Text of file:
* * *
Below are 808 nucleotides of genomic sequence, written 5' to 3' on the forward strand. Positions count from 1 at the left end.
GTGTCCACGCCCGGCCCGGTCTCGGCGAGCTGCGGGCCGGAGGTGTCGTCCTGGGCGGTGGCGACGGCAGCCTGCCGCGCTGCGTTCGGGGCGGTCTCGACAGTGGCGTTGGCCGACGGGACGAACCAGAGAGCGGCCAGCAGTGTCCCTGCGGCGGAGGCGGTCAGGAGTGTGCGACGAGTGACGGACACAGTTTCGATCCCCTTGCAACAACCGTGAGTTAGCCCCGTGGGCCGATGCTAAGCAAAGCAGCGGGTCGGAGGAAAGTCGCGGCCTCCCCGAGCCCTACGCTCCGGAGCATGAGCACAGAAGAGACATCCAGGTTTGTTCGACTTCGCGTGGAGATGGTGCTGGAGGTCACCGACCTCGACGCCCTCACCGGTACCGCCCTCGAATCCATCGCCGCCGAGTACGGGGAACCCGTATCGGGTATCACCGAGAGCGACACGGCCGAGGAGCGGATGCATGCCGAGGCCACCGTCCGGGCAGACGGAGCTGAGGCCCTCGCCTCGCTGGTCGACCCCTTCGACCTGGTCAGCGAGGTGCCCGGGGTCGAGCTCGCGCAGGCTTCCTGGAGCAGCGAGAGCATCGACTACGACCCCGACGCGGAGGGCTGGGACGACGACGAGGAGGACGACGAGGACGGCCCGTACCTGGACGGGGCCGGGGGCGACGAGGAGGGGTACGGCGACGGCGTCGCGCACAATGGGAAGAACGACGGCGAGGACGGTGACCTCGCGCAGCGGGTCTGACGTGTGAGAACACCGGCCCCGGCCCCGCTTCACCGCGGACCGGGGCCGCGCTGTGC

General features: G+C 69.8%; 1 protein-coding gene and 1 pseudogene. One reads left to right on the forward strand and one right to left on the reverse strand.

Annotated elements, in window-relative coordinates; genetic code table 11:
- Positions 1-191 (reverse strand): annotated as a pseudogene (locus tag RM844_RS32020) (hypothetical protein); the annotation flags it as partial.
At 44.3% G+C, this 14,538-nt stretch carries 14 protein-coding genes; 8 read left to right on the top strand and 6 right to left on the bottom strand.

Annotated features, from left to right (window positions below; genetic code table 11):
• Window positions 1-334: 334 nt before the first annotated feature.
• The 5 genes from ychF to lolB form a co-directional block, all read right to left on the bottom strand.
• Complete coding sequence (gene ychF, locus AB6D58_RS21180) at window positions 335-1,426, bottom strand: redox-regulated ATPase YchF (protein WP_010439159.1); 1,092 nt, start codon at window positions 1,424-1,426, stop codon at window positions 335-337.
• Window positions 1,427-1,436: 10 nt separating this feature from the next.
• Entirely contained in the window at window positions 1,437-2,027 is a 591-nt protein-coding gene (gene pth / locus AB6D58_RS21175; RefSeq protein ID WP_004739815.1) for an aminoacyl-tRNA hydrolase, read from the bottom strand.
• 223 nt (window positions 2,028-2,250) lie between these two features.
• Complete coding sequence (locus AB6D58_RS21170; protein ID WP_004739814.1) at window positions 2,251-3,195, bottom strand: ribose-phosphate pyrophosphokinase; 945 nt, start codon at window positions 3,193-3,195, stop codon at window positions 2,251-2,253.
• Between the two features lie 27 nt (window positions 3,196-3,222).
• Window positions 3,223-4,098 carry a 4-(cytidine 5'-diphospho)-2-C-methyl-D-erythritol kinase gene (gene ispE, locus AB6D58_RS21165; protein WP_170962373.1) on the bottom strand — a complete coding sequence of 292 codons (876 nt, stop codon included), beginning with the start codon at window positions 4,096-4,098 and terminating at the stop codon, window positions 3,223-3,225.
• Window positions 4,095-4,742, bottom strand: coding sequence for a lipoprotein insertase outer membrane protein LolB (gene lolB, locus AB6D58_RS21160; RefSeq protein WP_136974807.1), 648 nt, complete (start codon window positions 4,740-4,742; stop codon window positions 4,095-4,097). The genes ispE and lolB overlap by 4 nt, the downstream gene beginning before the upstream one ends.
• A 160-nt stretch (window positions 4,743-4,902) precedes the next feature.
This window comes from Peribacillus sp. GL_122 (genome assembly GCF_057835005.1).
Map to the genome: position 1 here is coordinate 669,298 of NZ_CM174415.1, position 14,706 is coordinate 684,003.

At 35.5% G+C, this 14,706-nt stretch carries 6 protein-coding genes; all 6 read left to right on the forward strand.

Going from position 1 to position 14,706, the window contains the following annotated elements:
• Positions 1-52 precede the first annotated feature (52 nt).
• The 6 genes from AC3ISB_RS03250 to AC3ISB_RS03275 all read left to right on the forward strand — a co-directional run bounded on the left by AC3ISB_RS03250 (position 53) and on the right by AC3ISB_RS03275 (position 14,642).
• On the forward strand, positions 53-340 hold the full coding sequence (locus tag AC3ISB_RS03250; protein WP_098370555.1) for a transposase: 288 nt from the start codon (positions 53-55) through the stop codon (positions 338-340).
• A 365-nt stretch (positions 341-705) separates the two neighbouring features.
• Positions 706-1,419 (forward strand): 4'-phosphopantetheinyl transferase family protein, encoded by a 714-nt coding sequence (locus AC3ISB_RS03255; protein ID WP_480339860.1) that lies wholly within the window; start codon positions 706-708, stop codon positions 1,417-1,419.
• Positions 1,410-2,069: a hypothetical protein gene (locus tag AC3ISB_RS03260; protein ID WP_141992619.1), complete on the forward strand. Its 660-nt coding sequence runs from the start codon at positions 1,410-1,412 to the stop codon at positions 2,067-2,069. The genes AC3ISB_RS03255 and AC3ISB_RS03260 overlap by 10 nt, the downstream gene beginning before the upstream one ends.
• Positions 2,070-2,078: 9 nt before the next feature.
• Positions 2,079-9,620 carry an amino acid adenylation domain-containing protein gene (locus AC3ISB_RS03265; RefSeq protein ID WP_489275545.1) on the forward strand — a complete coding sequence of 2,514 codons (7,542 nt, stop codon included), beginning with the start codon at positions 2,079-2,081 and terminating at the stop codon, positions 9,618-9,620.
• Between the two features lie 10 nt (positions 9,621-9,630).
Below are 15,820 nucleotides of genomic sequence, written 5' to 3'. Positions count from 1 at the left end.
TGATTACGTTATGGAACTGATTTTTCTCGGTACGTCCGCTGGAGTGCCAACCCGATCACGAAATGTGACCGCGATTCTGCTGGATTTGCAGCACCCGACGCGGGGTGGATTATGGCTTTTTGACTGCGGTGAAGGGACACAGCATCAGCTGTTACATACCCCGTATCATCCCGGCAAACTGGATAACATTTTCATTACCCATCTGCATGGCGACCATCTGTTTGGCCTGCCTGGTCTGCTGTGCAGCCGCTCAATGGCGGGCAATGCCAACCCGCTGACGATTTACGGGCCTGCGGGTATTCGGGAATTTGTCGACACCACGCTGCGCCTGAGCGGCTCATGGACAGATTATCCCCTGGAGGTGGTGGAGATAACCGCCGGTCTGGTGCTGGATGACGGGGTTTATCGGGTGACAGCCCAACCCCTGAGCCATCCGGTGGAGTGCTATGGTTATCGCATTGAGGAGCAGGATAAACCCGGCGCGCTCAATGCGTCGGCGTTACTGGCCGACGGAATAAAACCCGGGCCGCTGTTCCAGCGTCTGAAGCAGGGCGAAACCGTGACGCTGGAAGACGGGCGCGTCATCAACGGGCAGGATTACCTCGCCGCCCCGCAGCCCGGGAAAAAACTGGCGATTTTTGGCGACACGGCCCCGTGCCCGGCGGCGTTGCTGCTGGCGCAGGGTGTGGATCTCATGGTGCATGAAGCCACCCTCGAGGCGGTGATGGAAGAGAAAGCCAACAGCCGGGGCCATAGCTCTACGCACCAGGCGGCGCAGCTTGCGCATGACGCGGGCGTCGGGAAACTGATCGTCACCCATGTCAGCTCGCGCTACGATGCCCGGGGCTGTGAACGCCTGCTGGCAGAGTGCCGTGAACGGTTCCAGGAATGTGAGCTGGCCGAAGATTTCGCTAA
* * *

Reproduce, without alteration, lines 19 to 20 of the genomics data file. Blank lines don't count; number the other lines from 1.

This window comes from Peribacillus sp. GL_122 (genome assembly GCF_057835005.1).
Map to the genome: position 1 here is coordinate 669,298 of NZ_CM174415.1, position 14,706 is coordinate 684,003.